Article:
JUST TO ADD TO THE INFO ON TAXI'S - I'M JUST SORRY IT TOOK A SAD THING LIKE THIS TO HAPPEN FOR THEM TO GET SERIOUS ABOUT HOW MANY/WHAT KIND OF VEHICLES ARE ON THE CAYES.
San Pedro and Caye Caulker to resist traffic congestion
(Friday 01 August 2003 10:40:38 am)
Recent traffic accidents, including last Saturday’s fatality in which 44 year old taxi driver Justino Chan reversed into 2 year old Alexia Santos, are causing the San Pedro Traffic Committee to begin the process of re-registering all vehicles.
Mr. Milo Paz, Chairman of the San Pedro Traffic Control Committee, told Reporter that the Committee has issued a moratorium on the importation of new vehicles on the island.
“No automobiles can be imported until a survey of all vehicles operating on Aan Pedro is complete,” Paz declared.
He added that on Sunday (July27th) the committee began by registering all taxis.
Forty-four out of a total of 55 minivans turned up to be registered and checked for insurance and licences by the Department of Transport.
According to Paz, the registering process will continue over the next few weeks, during which time golf carts, trucks, motor-cycles and all other types of motor-driven vehicles will be identified and registered. The puurpose, he said, is to develop reliable statistics to help decision-makers to decide on an importation policy.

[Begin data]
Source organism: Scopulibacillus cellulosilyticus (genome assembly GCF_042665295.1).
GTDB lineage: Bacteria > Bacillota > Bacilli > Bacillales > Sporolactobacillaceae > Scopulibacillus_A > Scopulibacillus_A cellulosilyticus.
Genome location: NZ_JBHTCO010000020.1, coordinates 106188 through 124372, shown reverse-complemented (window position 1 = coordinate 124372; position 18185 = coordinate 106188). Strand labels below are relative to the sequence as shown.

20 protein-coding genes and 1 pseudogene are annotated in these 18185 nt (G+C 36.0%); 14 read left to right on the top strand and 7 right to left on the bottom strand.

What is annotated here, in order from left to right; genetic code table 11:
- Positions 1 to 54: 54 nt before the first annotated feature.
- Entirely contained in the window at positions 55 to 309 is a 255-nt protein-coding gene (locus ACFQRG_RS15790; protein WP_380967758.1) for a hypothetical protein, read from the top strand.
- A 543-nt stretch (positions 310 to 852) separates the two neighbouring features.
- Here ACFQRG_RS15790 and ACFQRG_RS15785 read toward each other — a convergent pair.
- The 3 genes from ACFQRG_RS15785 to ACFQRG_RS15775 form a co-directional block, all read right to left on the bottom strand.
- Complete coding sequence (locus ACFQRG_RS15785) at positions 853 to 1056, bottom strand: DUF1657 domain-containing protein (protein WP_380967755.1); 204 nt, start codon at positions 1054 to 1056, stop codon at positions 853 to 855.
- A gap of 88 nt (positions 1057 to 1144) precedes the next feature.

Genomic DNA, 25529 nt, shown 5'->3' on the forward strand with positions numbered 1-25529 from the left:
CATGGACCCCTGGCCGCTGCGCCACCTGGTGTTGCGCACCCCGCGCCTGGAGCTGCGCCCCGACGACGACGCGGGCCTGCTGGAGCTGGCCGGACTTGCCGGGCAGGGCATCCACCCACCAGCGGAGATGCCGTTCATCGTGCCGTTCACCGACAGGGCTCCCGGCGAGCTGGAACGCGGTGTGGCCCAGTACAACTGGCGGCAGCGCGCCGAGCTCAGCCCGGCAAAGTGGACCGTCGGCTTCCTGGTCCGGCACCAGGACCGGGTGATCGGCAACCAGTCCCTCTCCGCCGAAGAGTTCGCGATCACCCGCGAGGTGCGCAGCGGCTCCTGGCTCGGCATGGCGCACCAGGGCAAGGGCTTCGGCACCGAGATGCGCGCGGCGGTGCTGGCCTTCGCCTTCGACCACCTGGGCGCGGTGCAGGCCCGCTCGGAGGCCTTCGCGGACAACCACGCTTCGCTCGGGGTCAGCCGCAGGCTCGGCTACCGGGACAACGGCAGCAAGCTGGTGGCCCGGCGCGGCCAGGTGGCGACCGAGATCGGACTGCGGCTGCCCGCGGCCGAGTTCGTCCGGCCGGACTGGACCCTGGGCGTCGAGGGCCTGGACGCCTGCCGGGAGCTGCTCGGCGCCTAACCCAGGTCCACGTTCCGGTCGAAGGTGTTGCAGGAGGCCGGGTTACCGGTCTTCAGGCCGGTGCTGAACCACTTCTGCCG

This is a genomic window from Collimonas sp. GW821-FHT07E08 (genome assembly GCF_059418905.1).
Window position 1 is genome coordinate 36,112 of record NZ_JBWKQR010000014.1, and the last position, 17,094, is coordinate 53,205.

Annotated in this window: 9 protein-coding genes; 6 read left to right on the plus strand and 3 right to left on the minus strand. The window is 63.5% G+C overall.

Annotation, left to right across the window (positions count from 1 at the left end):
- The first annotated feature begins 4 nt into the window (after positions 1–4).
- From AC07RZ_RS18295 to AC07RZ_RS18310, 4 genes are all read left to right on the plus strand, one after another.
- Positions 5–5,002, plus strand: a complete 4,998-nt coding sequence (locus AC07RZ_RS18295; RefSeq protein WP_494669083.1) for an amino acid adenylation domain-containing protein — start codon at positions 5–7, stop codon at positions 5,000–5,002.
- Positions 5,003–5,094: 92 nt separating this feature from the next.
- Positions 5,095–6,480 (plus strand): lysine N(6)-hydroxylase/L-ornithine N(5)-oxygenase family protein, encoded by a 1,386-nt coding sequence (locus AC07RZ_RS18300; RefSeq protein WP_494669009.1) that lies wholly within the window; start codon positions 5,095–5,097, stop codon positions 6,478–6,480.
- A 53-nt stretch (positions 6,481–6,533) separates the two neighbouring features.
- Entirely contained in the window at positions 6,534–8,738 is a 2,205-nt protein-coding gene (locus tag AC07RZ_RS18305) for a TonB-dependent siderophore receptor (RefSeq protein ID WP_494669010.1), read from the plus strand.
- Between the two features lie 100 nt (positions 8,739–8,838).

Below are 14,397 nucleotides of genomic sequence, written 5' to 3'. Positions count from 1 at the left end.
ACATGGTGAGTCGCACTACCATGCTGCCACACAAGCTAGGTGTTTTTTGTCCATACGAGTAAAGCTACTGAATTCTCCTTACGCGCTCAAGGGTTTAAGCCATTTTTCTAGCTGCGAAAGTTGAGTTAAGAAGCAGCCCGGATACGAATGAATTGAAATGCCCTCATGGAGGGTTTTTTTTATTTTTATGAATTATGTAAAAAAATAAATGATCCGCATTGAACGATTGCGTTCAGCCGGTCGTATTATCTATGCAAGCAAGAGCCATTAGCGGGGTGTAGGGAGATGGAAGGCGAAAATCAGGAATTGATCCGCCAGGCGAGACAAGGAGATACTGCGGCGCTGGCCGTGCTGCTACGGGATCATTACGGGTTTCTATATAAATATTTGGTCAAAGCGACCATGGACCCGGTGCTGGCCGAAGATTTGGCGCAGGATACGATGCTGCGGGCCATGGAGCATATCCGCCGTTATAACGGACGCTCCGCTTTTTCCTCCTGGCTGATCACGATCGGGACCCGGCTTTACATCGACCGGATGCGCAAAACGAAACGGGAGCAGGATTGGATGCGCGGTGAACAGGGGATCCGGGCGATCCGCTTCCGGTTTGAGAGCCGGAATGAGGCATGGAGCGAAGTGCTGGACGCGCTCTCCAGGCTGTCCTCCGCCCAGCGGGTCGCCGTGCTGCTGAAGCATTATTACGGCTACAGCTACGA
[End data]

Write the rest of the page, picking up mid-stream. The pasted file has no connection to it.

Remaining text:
The San Pedro Traffic Committee, which is made up of seven members, including San Pedro’s Mayor Elsa Paz, and the Commissioner of Transport, Phillip Brac-kett, are responsible for reviewing applications for the importation of vehicles to the island.
Mr. Paz told Reporter that the island is not prohibiting further importation, but rather is making it stricter, ensuring that vehicles adhere to higher standards.
This includes information on the number of same type vehicles as that desired by the applicant, potential adverse effects on the environment, suitability for the road, need for a motor vehicle and the availability of street parking.
The traffic department is currently putting in permanent speed bumps around the island, and creating regular check-points.
Mr. Paz said he anticipates that heavy vehicle traffic will be greatly reduced in September, after Government completes constructing a permanent marina on the leeward side the island, which will reduce the need for large trucks (used for unl-oading) to be on the main streets.
Caye Caulker, still years away from the traffic headaches that plagueSan Pedro , has decided to address its own smaller traffic issues in anticipation.
Mr. Alberto Villanueva, Chairman of the Traffic Committee, told Reporter: “We are trying to put in even more stringent traffic laws in Caye Caulker.”
He explained that there are eight motor vehicles on the island. Four of these are used by the Police, Fire Department and Town Council.The other 4 are privately owned.
The Traffic Committee has turned down many recent applications, including one from Fabro Construction, which wanted to bring in a pick-up truck.
Mr.Villanueva told Reporter that people are being advised to buy “Gators or Mules”, which are smaller all terrain vehicles, capable of “hauling large loads.”
“We are just trying to prevent our island from becoming like San Pedro”, Villanueva said, adding: “For now the main traffic concern is that of pedes-trians not vehicles.”